Entry Collection : Nuclear Magnetic Resonance
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Topic review
Updated time: 18 Feb 2021
Submitted by: Kihwan Choi
Definition: Quantitative nuclear magnetic resonance (qNMR) has been used as a purity determination method for reference material development, and many related measurement techniques have been designed to acquire accurate and reliable results.
Entry Collection : Nuclear Magnetic Resonance
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Topic review
Updated time: 27 Oct 2020
Submitted by: Poul Erik Hansen
Definition: Salt bridges are interactions, electrostatic combined with hydrogen bonding, between oppositely charged residues, typically carboxylic acid anions and ammonium ions, provided they are close together. For an illustration see Fig. 1.Salt bridges are of particular interest in proteins and other biomolecules. In the present contribution salt bridges are investigated by means of 1H chemical shifts, determination of pKa values and deuterium isotope effect on 15N and 1H chemical shifts. In the latter case model compounds like ammonium ions are also investigated and the use of deuterium isotope effects on chemical shifts are supported by Density Functional Theory (DFT) calculations. The use of isotope effects on chemical shifts enables a distinction between salt bridges observed in the solid state by X-ray diffraction and those actually present in solution.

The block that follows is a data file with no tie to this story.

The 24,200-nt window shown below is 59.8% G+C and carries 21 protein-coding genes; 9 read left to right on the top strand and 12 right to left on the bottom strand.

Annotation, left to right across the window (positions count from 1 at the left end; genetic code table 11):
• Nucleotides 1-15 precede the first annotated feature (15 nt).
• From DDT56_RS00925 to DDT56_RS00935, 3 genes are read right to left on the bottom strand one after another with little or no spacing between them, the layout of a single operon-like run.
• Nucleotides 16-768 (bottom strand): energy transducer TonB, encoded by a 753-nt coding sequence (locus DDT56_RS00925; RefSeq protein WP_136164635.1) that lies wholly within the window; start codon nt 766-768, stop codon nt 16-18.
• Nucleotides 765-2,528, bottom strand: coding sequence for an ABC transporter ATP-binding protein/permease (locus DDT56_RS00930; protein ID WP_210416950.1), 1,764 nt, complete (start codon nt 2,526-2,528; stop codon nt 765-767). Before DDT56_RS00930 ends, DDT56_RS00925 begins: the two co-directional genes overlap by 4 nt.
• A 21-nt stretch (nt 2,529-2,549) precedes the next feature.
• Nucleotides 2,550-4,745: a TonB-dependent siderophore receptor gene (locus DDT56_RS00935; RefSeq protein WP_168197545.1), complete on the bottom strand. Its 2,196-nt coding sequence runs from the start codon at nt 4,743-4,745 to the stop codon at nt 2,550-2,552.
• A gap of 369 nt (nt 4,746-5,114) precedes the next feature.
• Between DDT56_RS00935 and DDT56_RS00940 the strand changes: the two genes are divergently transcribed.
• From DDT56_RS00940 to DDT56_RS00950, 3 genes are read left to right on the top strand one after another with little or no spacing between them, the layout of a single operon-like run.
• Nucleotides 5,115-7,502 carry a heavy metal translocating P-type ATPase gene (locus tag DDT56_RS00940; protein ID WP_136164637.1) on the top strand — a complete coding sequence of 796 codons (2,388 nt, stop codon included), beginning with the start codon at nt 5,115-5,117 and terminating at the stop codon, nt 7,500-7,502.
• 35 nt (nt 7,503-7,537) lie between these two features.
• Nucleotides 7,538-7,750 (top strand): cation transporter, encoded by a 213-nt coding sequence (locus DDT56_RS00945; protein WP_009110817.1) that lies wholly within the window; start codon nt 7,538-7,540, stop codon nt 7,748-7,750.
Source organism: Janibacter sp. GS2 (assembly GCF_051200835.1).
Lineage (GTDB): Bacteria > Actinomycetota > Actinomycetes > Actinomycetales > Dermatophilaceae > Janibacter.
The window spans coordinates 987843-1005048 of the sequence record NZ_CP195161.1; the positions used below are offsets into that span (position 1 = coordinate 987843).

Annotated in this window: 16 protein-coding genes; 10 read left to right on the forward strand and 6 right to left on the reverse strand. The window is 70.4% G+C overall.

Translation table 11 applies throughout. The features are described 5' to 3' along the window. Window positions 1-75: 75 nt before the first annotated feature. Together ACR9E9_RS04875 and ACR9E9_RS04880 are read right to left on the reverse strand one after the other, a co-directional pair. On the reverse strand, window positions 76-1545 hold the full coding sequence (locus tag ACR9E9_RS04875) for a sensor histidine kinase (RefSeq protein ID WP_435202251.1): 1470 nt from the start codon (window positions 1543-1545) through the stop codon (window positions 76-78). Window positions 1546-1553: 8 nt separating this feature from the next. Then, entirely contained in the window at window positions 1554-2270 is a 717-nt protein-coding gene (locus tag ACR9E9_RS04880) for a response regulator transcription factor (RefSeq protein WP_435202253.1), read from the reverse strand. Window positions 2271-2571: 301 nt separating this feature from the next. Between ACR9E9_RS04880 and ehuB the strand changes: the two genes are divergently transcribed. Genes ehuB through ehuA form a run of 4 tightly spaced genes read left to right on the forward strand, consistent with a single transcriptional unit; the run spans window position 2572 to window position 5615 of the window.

Entry Collection : Nuclear Magnetic Resonance
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Topic review
Updated time: 23 Feb 2021
Submitted by: Gaia Cartocci
Definition: In the context of child abuse spectrum, abusive head trauma (AHT) represents the leading cause of fatal head injuries in children less than 2 years of age. Immature brain is characterized by high water content, partially myelinated neurons, and prominent subarachnoid space, thus being susceptible of devastating damage as consequence of acceleration–deceleration and rotational forces developed by violent shaking mechanism. Diagnosis of AHT is not straightforward and represents a medical, forensic, and social challenge, based on a multidisciplinary approach. Beside a detailed anamnesis, neuroimaging is essential to identify signs suggestive of AHT, often in absence of external detectable lesions. Magnetic resonance imaging (MRI) represents the radiation-free modality of choice to investigate the most typical findings in AHT, such as subdural hematoma, retinal hemorrhage, and hypoxic-ischemic damage and it also allows to detect more subtle signs as parenchymal lacerations, cranio-cervical junction, and spinal injuries.